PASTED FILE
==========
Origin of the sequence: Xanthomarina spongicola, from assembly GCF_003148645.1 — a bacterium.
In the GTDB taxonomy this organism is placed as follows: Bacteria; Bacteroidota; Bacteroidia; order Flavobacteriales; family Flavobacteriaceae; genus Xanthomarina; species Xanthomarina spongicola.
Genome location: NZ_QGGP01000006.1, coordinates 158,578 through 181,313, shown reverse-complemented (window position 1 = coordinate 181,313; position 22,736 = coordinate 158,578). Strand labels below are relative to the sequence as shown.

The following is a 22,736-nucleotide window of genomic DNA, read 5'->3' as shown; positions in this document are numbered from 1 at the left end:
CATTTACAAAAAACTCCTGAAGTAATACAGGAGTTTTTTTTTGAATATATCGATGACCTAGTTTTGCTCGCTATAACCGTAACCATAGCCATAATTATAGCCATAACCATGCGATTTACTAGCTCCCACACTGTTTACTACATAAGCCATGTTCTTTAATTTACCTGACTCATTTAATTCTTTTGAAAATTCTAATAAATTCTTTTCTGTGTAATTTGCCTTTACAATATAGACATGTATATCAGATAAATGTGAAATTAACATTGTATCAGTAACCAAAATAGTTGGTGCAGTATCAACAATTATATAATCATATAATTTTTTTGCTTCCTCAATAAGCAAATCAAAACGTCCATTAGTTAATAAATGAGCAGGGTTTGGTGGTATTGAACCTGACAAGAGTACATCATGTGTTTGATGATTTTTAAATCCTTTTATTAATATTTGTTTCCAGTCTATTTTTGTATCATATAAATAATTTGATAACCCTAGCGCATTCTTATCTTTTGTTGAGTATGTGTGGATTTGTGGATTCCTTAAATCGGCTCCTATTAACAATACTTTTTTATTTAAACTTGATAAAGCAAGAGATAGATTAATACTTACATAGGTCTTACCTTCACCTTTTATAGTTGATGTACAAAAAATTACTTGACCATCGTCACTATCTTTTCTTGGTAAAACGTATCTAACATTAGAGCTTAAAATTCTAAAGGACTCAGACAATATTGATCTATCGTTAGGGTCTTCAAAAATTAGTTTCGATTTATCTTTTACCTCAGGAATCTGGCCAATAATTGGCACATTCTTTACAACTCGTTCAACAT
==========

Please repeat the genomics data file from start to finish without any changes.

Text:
Origin of the sequence: Xanthomarina spongicola, from assembly GCF_003148645.1 — a bacterium.
In the GTDB taxonomy this organism is placed as follows: Bacteria; Bacteroidota; Bacteroidia; order Flavobacteriales; family Flavobacteriaceae; genus Xanthomarina; species Xanthomarina spongicola.
Genome location: NZ_QGGP01000006.1, coordinates 158,578 through 181,313, shown reverse-complemented (window position 1 = coordinate 181,313; position 22,736 = coordinate 158,578). Strand labels below are relative to the sequence as shown.

The following is a 22,736-nucleotide window of genomic DNA, read 5'->3' as shown; positions in this document are numbered from 1 at the left end:
CATTTACAAAAAACTCCTGAAGTAATACAGGAGTTTTTTTTTGAATATATCGATGACCTAGTTTTGCTCGCTATAACCGTAACCATAGCCATAATTATAGCCATAACCATGCGATTTACTAGCTCCCACACTGTTTACTACATAAGCCATGTTCTTTAATTTACCTGACTCATTTAATTCTTTTGAAAATTCTAATAAATTCTTTTCTGTGTAATTTGCCTTTACAATATAGACATGTATATCAGATAAATGTGAAATTAACATTGTATCAGTAACCAAAATAGTTGGTGCAGTATCAACAATTATATAATCATATAATTTTTTTGCTTCCTCAATAAGCAAATCAAAACGTCCATTAGTTAATAAATGAGCAGGGTTTGGTGGTATTGAACCTGACAAGAGTACATCATGTGTTTGATGATTTTTAAATCCTTTTATTAATATTTGTTTCCAGTCTATTTTTGTATCATATAAATAATTTGATAACCCTAGCGCATTCTTATCTTTTGTTGAGTATGTGTGGATTTGTGGATTCCTTAAATCGGCTCCTATTAACAATACTTTTTTATTTAAACTTGATAAAGCAAGAGATAGATTAATACTTACATAGGTCTTACCTTCACCTTTTATAGTTGATGTACAAAAAATTACTTGACCATCGTCACTATCTTTTCTTGGTAAAACGTATCTAACATTAGAGCTTAAAATTCTAAAGGACTCAGACAATATTGATCTATCGTTAGGGTCTTCAAAAATTAGTTTCGATTTATCTTTTACCTCAGGAATCTGGCCAATAATTGGCACATTCTTTACAACTCGTTCAACAT